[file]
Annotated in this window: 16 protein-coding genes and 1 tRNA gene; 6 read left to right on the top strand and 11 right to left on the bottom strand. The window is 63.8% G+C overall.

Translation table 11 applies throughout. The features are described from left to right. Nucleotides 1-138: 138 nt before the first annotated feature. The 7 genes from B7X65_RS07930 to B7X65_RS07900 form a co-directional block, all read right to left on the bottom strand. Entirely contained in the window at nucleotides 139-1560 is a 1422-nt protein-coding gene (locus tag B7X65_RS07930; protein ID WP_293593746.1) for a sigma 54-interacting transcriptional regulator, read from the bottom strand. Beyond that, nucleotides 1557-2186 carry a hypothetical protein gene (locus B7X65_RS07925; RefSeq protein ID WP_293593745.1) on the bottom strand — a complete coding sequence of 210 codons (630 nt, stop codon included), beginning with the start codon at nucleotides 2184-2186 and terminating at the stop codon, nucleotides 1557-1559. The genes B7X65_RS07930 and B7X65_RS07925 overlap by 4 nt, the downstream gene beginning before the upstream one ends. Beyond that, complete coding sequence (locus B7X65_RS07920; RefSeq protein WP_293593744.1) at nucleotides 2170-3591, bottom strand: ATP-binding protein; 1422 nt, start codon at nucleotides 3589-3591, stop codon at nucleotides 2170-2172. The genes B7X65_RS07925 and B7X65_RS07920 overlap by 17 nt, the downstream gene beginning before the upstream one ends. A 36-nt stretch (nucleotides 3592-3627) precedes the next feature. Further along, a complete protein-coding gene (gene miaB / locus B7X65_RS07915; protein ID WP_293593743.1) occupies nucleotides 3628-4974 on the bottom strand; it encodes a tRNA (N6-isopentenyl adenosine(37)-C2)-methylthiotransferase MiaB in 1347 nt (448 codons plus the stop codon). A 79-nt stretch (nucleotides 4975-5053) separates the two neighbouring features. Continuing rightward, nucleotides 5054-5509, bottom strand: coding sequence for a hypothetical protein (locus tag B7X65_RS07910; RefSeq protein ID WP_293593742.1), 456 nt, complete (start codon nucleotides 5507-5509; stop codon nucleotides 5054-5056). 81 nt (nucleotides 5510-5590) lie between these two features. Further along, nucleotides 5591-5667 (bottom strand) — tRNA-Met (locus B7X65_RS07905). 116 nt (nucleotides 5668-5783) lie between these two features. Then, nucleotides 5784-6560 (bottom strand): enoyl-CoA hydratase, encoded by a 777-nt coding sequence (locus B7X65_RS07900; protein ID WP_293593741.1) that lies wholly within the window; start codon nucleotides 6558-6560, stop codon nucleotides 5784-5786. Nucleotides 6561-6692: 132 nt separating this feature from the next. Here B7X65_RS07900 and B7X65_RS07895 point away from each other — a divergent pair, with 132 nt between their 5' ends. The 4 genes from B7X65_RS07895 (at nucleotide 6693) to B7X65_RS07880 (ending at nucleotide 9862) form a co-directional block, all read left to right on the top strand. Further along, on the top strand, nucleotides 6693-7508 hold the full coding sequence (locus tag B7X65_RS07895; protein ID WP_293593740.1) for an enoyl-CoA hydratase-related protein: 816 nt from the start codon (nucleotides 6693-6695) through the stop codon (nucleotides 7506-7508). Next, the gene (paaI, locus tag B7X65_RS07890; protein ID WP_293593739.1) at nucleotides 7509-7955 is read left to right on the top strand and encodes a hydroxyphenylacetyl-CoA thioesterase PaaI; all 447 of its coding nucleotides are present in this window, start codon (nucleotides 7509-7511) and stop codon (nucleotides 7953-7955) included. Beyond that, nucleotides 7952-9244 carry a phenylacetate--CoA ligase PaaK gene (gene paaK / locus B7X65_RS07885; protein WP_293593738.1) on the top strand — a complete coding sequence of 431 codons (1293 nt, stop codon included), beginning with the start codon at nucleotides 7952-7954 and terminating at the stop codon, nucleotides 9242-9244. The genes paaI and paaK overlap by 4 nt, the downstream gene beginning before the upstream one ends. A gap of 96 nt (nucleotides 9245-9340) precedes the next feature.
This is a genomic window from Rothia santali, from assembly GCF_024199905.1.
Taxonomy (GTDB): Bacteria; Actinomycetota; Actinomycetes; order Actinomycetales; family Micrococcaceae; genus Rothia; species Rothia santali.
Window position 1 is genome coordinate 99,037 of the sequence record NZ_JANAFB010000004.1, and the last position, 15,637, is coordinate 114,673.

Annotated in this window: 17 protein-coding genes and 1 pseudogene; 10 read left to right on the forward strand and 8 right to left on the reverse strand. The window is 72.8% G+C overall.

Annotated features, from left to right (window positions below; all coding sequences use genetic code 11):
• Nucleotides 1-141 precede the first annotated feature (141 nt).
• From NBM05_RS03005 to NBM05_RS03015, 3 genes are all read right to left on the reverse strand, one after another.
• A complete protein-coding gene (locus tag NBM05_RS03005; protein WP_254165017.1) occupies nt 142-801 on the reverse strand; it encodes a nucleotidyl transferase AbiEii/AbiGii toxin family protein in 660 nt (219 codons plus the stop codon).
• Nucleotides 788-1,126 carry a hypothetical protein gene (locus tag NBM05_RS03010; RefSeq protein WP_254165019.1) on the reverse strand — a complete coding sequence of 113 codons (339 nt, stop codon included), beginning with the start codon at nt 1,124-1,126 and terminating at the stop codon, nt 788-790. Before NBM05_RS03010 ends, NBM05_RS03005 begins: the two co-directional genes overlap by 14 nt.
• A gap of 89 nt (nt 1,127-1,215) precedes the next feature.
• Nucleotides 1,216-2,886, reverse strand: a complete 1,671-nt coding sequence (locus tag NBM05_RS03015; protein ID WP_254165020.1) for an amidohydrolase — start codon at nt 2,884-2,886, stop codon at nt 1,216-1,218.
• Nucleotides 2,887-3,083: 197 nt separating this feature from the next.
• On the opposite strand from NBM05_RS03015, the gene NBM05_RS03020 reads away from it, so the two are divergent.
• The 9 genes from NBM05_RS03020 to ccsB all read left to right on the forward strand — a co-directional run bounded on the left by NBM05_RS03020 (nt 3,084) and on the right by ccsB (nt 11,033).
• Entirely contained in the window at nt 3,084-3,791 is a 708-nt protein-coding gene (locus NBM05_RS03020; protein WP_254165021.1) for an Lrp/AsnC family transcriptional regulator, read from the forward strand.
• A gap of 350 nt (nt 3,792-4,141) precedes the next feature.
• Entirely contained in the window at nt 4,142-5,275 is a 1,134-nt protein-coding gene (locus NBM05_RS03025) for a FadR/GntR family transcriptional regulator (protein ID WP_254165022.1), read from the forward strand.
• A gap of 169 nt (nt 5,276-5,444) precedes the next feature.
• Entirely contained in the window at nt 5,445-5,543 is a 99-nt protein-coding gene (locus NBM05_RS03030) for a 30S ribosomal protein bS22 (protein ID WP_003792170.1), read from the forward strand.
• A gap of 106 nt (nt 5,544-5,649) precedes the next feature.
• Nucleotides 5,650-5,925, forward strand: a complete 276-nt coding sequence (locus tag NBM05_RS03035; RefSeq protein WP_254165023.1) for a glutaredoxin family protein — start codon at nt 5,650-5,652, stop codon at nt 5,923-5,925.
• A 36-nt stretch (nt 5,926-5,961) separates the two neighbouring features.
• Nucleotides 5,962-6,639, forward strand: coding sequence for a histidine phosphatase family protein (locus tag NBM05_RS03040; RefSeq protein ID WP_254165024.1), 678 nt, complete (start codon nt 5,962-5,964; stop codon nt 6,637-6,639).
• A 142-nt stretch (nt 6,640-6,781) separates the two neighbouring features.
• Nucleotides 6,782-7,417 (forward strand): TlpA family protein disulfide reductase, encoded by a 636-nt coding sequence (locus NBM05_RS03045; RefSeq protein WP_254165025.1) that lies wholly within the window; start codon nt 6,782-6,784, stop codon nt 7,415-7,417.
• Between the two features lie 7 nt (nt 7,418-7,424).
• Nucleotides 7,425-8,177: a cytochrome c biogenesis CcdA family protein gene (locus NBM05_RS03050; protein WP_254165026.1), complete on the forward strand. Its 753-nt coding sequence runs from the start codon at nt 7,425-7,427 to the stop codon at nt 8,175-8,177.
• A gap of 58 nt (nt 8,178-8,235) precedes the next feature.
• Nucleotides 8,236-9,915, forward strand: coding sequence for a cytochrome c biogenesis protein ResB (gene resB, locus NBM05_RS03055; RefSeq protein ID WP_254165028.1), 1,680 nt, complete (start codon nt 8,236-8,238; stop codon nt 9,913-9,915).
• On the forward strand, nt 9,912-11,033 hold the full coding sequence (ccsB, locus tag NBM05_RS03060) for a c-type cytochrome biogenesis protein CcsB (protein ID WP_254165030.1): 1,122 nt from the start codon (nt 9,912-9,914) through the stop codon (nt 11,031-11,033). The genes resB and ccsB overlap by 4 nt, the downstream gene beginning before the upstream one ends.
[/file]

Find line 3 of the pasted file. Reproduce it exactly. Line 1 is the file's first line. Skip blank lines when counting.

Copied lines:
This is a genomic window from Rothia santali, from assembly GCF_024199905.1.